UGASports - Playing Chubb and Michel together not as cut and dried as you'd think
football Edit

Playing Chubb and Michel together not as cut and dried as you'd think

Kirby Smart said Nick Chubb (above) and Sony Michel won't be in the backfield together a ton.
Kirby Smart said Nick Chubb (above) and Sony Michel won't be in the backfield together a ton. (Radi Nabulsi)

It’s a question fans have asked and one Georgia head coach Kirby Smart has heard for years: When you’ve got two talented running backs like Nick Chubb and Sony Michel, why don’t you play them more on the field at the same time?

“In my years at Alabama, it was always one of my favorites,” Smart said. “There were always two good backs, whether it was Derrick Henry and T.J. Yeldon, Mark Ingram and Trent Richardson, Trent and Eddie (Lacey), there were always those combinations. And certainly that’s a strength of our team because I think Brian (Herrien), (Elijah) Holyfield and the young man (D’Andre) Swift coming in … we’ve got some talented backs.”

But back to the original question.

When you’ve got two players the caliber of Chubb and Sony, shouldn’t offensive coordinator Jim Chaney be finding ways to get them in the backfield together as much as he can?

Many fans may think so but Smart disagrees.

“I do think you have to be careful because as defensive coordinator, I prefer to see those two guys together because one of them doesn’t have the ball,” Smart said. “When one of them doesn’t have the ball, I always say what’s the other one doing – is he a professional blocker? Does he know how to block? Does he know how to go out and block in space, block people and cut people?”

The answer to that is sort of.

“That’s the not the best thing they do. If they don’t have the ball, that’s really all they’re doing. So, we want some packages for them together, and they do block well, they’re willing to, but that’s not what they do best,” Smart said. “They’re best with the ball in their hands and we’re finding ways to get them the ball. We’ll have some packages for them together, and we’ll see if we can create some things from that.”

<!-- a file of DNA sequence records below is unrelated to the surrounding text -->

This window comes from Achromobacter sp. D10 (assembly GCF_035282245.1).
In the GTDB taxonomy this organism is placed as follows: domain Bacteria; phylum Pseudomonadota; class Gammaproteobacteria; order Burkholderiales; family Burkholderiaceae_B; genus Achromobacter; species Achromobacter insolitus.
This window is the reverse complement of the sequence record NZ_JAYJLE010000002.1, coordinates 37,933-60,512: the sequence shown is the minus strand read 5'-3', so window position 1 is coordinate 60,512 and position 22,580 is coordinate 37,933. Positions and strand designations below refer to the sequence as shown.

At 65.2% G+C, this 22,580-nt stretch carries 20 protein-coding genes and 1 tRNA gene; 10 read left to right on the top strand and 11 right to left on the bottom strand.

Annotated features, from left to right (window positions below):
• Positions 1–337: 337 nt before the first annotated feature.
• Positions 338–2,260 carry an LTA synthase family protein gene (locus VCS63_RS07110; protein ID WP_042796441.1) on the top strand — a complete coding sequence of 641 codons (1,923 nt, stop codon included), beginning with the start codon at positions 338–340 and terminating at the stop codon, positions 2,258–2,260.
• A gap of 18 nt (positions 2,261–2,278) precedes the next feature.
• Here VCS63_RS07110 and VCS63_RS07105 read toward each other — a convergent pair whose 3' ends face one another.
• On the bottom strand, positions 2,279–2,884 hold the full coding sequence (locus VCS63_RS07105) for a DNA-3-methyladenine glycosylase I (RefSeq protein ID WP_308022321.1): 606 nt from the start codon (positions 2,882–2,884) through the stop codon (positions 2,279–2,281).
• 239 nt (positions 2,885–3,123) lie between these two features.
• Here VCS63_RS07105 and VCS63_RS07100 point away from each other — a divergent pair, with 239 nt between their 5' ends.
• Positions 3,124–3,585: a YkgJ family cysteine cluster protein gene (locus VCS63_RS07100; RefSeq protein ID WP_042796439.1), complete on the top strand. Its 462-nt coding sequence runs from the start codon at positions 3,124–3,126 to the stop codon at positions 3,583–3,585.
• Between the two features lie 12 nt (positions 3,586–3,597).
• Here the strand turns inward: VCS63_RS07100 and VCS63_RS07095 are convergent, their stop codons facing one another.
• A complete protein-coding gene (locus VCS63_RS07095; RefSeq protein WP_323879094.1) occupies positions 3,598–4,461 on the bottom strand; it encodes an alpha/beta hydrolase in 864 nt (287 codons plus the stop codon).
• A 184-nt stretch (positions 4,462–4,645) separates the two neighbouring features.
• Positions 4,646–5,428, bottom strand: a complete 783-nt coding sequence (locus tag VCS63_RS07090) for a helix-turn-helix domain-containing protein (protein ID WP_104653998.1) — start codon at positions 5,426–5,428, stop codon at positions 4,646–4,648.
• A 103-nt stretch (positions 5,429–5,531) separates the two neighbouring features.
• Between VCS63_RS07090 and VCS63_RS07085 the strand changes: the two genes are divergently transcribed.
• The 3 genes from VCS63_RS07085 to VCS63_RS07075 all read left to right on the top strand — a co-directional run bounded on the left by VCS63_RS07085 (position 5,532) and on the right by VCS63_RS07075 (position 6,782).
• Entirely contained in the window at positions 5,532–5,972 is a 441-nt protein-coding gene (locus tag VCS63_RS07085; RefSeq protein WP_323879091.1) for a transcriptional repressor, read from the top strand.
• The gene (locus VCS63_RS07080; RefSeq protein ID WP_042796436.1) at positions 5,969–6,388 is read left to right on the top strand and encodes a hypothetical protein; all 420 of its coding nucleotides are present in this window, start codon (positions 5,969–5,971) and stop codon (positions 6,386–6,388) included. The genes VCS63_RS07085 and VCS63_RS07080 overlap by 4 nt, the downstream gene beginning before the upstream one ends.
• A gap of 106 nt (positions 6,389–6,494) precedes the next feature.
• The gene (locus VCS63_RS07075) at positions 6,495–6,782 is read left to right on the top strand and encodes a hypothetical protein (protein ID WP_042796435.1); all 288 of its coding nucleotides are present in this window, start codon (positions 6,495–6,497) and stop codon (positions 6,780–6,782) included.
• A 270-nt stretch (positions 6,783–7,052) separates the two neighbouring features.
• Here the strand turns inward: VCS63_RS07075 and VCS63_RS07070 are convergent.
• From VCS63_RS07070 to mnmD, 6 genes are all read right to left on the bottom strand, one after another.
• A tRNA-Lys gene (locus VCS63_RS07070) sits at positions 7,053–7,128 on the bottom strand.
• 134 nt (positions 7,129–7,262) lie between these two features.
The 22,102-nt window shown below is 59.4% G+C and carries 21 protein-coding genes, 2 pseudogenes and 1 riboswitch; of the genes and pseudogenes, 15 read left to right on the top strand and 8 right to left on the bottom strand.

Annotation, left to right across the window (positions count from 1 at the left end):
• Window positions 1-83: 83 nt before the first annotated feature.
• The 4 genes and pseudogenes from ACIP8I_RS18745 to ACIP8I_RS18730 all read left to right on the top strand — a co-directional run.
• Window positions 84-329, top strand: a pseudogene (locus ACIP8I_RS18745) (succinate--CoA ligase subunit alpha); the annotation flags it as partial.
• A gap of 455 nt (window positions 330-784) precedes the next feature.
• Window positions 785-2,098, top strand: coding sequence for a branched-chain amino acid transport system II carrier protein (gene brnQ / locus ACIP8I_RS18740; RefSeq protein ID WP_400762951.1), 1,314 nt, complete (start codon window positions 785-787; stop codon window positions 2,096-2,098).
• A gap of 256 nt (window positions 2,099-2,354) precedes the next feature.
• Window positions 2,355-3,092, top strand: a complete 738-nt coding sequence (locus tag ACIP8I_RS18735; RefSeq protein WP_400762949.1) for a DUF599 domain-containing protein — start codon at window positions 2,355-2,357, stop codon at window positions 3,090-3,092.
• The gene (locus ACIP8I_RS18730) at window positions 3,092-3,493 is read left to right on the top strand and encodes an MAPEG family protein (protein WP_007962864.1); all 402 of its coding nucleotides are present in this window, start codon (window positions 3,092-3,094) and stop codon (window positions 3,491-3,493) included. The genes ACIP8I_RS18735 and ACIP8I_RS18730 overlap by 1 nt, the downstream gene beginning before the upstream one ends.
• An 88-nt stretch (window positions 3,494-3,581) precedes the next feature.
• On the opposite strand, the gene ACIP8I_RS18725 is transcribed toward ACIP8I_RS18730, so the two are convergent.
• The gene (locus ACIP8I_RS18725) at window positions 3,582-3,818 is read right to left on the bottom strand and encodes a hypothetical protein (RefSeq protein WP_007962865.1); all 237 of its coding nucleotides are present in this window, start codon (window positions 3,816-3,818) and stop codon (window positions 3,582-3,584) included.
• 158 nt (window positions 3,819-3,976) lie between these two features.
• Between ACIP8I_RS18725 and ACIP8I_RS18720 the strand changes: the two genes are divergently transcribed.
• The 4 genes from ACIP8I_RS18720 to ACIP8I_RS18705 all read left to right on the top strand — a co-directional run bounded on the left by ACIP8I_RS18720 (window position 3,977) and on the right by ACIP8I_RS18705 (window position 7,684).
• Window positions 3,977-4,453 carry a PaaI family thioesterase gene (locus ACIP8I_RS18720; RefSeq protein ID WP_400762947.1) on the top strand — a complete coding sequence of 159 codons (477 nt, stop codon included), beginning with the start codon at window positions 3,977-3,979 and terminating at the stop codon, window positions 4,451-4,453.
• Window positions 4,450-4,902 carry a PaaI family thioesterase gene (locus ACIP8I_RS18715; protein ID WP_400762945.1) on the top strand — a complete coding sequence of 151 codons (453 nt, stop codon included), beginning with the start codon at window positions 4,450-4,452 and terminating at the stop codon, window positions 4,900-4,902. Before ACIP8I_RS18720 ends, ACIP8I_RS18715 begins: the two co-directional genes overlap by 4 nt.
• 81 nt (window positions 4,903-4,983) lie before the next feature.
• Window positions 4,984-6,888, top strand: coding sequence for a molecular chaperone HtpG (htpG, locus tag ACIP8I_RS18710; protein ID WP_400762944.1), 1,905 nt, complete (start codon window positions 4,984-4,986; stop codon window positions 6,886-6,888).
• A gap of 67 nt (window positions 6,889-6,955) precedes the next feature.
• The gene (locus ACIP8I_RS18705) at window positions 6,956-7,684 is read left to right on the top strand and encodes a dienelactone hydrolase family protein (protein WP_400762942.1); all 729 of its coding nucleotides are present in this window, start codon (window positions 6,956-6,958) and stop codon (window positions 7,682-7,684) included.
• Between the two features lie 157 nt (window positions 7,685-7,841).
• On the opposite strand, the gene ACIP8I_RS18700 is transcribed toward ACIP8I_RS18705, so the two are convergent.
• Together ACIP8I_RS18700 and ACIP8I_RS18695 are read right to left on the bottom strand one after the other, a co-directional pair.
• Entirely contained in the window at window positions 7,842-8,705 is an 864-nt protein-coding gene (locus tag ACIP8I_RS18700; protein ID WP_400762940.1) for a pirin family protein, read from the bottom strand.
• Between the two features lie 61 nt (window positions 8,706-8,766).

However, keeping opposing defenses honest guarantees Chaney won’t stick with just one plan. The days of constantly lining in up in an I-back set with a fullback are for the most part history.

“You’ve got to change it up. You can’t sit there in the 'I' these days. There’s too many teams that attack you,” Smart said. “You’ve got to have one-back sets, but if you’re in a one-back set, who are those other guys on the field? Are they three receivers and one tight end, two receivers and two tight ends? You’ve got to have packages to mix it up and you’ve got to find guys who can block and play in space.”

It’s all about having a run-pass option (RPO).

“Teams are scoring more these days because they’re able to do RPOs, and they’re usually doing that out of one-back. They’re not doing that out of a traditional I-set and a traditional fullback,” Smart said. “It would be great if we go out and overpower people, but I think you’re going to struggle with that. Most defenses in the SEC are more physical and stout than the offenses. I think you see that with LSU. LSU is able to overpower a lot of teams but when they play a team that’s comparable, they struggle to manufacture out of the 'I.'”